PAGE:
It may be easier to tell them apart by weight, with the 13-inch MacBook weighing in at 3 pounds even, and the 14-inch MacBook Pro weighing slightly more at 3.5 pounds.

MacBook Pro 14-inch vs. MacBook Pro 13-inch: Ports

Where the 13-inch MacBook Pro (2020) jettisoned all ports other than Thunderbolt, requiring an adapter in order to plug in standard HDMI and USB connected devices, the 14-inch MacBook Pro offers some of the old favorites. The HDMI port is back, along with an SDXC card slot, giving media creators two of the most-missed connections back after having to fumble with adapters for the last model, which only had a pair of Thunderbolt/USB-C connections.

MacBook Pro 2021 at Apple event

The new MacBook Pros offer the most ports, including HDMI and SD Card slot. (Image credit: Apple event via YouTube)

And, while not a port, per se, the new MacBook Pro sees the return of another old favorite, the MagSafe power connector. Dubbed MagSafe 3, the magnetic-latching power connector can deliver more power than past versions, and has an updated (read: non-compatible) connector shape compared to past MagSafe chargers, but the convenience of quick connect and release will surely be welcomed by long-time MacBook users.

Apple also upgrades the new MagSafe with  fast charging, claiming charges of 50% battery power after just 30 minutes.

MacBook Pro 14-inch vs. MacBook Pro 13-inch: Display

The new 2021 MacBook Pro boasts a 14-inch Liquid Retina XDR display. That's a lot of Apple-speak to parse, but in non-Apple terms, it's a higher resolution display with a brighter backlight and tighter contrast control, delivering better high dynamic range performance.

Behind the glass is a mini LED backlight, which offers improved brightness and contrast. It's the same stunning mini-LED display as the iPad Pro 2021 (12.9-inch), which we called the "best, brightest" iPad we'd seen.

MacBook Pro 2021's notch in the Apple event

(Image credit: Apple via YouTube)

The 14-inch MacBook Pro also gets an upgraded display, increasing the screen size by a full inch and the resolution up from 2560 x 1600 to 3024 x 1964 pixels. While both are better than full HD, neither is quite 4K, meaning that plenty of Windows machines outpace it on the resolution front. Behind the glass is mini-LED backlighting, which offers more refined backlight control, not to mention slimmer, more energy-efficient displays.

One other quirk of the new MacBook Pro, which Apple fans may not have much of a problem with it, is the addition of a webcam notch, similar to that scene on the iPhone. With a small segment of the display removed to accommodate the laptop's 1080p full HD FaceTime webcam, and to maintain the narrower bezels around the display panel, you'll lose a handful of pixels in the top center of the screen. It looks a little funny, and may cause issues with fullscreen content in some circumstances, but overall, the notch should mostly be an issue of getting used to the change.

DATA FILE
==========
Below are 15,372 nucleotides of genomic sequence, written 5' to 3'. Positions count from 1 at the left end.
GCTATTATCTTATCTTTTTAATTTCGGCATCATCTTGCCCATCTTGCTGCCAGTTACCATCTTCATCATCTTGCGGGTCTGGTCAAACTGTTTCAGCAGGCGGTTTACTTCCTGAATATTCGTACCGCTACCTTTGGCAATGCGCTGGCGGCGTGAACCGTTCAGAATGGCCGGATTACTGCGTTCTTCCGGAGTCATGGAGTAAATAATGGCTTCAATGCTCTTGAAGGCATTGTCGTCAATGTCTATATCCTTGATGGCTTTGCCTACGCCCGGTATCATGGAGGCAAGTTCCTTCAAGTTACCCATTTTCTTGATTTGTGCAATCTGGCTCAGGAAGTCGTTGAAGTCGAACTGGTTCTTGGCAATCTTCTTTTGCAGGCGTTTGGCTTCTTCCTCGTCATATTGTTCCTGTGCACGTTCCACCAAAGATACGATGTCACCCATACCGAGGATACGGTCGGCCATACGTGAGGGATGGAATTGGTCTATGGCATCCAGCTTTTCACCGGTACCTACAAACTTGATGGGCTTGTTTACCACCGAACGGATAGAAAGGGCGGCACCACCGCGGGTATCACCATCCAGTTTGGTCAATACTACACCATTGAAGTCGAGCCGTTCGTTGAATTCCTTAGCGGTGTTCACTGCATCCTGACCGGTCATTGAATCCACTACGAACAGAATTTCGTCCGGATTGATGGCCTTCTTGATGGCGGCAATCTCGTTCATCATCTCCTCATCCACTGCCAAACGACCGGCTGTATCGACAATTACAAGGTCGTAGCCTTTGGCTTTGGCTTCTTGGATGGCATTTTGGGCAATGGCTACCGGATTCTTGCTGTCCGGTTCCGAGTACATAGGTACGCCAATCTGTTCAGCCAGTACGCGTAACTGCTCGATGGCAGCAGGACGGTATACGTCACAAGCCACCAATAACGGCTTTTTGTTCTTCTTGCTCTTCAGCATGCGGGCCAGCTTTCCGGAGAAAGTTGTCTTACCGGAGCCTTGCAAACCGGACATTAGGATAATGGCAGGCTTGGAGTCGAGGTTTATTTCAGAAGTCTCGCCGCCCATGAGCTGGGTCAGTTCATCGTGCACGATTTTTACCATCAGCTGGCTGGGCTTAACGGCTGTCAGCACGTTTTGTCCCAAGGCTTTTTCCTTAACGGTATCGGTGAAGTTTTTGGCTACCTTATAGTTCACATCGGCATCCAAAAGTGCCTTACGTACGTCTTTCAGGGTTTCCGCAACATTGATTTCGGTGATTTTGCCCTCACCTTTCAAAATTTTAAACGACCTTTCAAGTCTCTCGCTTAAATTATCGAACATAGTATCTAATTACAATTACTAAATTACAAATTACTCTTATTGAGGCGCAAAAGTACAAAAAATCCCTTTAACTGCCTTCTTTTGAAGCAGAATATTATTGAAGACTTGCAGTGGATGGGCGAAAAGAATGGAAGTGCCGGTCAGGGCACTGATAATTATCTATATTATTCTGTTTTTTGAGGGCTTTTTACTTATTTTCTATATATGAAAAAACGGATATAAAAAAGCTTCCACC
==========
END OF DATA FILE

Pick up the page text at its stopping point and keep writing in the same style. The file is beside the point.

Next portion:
MacBook Pro 14-inch 2021 doesn't have a touch bar anymore

(Image credit: Apple)

MacBook Pro 14-inch vs. MacBook Pro 13-inch: Touch Bar and Touch ID

Bad news if you loved Apple's Touch Bar, because the new MacBook Pro doesn't have it. Where the older MacBook Pro replaced traditional function keys with a narrow stripe of contextual controls — which could do everything from adjusting settings to selecting emojis — the new MacBook Pro goes old school with… function keys.

Touch ID is still supported however, with a touch ID sensor built into the keyboard for convenient biometric-based security. While Touch Bar surely had some fans, it was largely considered a misstep in Apple's generally strong track record of unique design choices.

MacBook Pro 14-inch vs. MacBook Pro 13-inch: Performance

M1 Pro vs M1 Max

(Image credit: Apple)

When The 13-inch MacBook Pro with the M1 chip debuted in late 2020, we were impressed by the performance it offered, delivering faster speeds and better energy efficiency than the Intel processors that have been used in Macs before. But the M1 chip has its limitations, with support for only 16GB of memory, and fewer ports than laptop users may be used to.

The new processors boast more transistors (counted in the billions) and more processor cores, with a 10-core design and integrated graphics processors that should blow past Intel's best CPU+graphics combinations. Apple touts the machine learning capabilities of the new chips, but professionals might be more interested in the fast and smooth performance you'll get in everything from DaVinci Resolve, Cinema 4D and other programs that demand serious processing power.